Acquaintance using baby talk and acting childlike. What gives?

A good friend of mine has started dating a fairly nice 23 year old girl recently. The rest of our circle of friends are stuck trying to figure out how to understand and deal with her.

She talks in a high pitched voice, and often speaks with baby talk and acts child like. An example would be her coming up to me at some point and saying “and what would The Davey like?” at times she acts in other childish ways, such as when my friend brushed off something she said one time she started getting upset, stating “I just wanted to do x but now Friend is upset with me” over something very trivial where he wasn’t even upset. Some of these reactions seem like she simply can’t handle simple problems properly.

I am doing a terrible job explaining this, my apologies.

What I do know is that she has some mental health issues. She visits the hospital semi regularly for panic attacks and I am sure much more.

All but one person in our group find her grating, and the one who doesn’t likely feels this way out of pity. I personally see her acting this way to come across as small or non-intimidating. She seems to be manipulative, using baby talk and child like actions to get her wants. Unrelated to that, she wants to be an expert in everything that comes up, claiming to be very smart. This combination of things has made our whole group not want to deal with her, so I am looking to find a way to approach her about our thoughts.

I honestly see her as somebody who would threaten suicide if my friend broke up with her. Does anybody here care to share insight into this kind of personality? I apologize for any errors and/or lack of information, this was written on my phone.

Sounds like you have a case pf Pwincess Pwecious. I miss Eve.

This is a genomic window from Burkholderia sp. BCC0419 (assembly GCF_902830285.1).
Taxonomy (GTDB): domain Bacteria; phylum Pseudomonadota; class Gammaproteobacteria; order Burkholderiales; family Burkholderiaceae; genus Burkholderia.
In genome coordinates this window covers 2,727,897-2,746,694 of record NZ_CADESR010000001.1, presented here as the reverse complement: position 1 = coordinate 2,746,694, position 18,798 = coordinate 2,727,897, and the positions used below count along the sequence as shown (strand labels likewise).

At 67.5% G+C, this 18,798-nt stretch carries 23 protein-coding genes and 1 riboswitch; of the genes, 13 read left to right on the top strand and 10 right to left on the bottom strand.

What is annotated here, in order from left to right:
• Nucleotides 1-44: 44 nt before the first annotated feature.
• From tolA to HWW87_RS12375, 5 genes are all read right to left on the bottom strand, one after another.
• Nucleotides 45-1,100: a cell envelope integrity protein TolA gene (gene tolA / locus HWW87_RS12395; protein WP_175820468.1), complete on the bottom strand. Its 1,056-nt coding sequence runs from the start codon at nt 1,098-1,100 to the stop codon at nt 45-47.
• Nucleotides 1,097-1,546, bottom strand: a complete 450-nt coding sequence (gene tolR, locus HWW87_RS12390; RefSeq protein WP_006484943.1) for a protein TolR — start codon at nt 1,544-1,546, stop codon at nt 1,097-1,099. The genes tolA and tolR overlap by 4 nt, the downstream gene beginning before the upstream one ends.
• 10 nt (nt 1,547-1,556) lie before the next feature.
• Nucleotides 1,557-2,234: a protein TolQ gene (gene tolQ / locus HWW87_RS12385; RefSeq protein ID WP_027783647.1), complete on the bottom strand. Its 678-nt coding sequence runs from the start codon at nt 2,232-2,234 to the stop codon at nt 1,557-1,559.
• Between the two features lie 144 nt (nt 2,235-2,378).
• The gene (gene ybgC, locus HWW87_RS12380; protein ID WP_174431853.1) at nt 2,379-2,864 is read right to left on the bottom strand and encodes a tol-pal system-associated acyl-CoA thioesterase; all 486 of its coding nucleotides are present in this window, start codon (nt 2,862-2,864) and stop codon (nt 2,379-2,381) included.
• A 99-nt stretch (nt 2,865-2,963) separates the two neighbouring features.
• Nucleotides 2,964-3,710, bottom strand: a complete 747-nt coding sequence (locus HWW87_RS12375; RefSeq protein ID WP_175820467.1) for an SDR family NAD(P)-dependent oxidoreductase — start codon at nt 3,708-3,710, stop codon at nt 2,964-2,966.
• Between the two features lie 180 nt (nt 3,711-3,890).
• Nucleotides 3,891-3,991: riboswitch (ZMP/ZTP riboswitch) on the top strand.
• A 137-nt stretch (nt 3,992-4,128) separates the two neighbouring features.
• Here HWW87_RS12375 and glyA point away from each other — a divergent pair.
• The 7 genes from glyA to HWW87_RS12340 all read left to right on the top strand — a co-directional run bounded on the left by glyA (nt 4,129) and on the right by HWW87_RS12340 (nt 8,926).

I feel your pain.

Unfortunately, I’ve never come across an approach that works when a friend is dating someone with annoying mannerisms. Honesty over the annoyance, however gently put, tends to end up in an “us versus them” situation, which the circle of friends may well lose (that is, if a choice becomes necessary, the friend may dump you guys and not her). Sounds like the annoyance is causing an “us versus them” situation to develop already, though.


I’ve heard the theory floated around that girls with childish sounding voices had something traumatic happen as a child and their voice stays at that age. So if she has been abused, saw her parents killed, accidentally drowned a sibling or something while young, she may not even realize that she doesn’t sound normal.

If it’s a good friend and you’re very close, I would 1 on 1 ask him what he thinks about it. He has to notice it, right? If he’s cool with it or, for whatever reason, likes it, then you don’t have much choice but to suck it up. If he indicates it kind of annoys him, no worries, he’ll probably break up with her soon enough.

I knew a girl (sister of a friend), probably closer to 28 or 30 years old, who baby-talked and when I met her parents I found out why. Her parents talked like that to her constantly. And she lived with them. They did not talk that way to their son, and he acknowledged later that the whole thing is weird.

I don’t think you’re going to understand why she does it without getting to know her well. Lots of younger siblings, work in a day-care, something she just never un-learned, coping strategy for anxiety or trauma… lots of possibilities.

As for addressing it, I’d take it up with her directly rather than trying to get your friend (her boyfriend) involved, if that’s possible. This might minimize any “us vs them” dynamic. I’d start the conversation with “Do you know that you often speak in baby talk?” and then go from there to address your concerns and suggestions.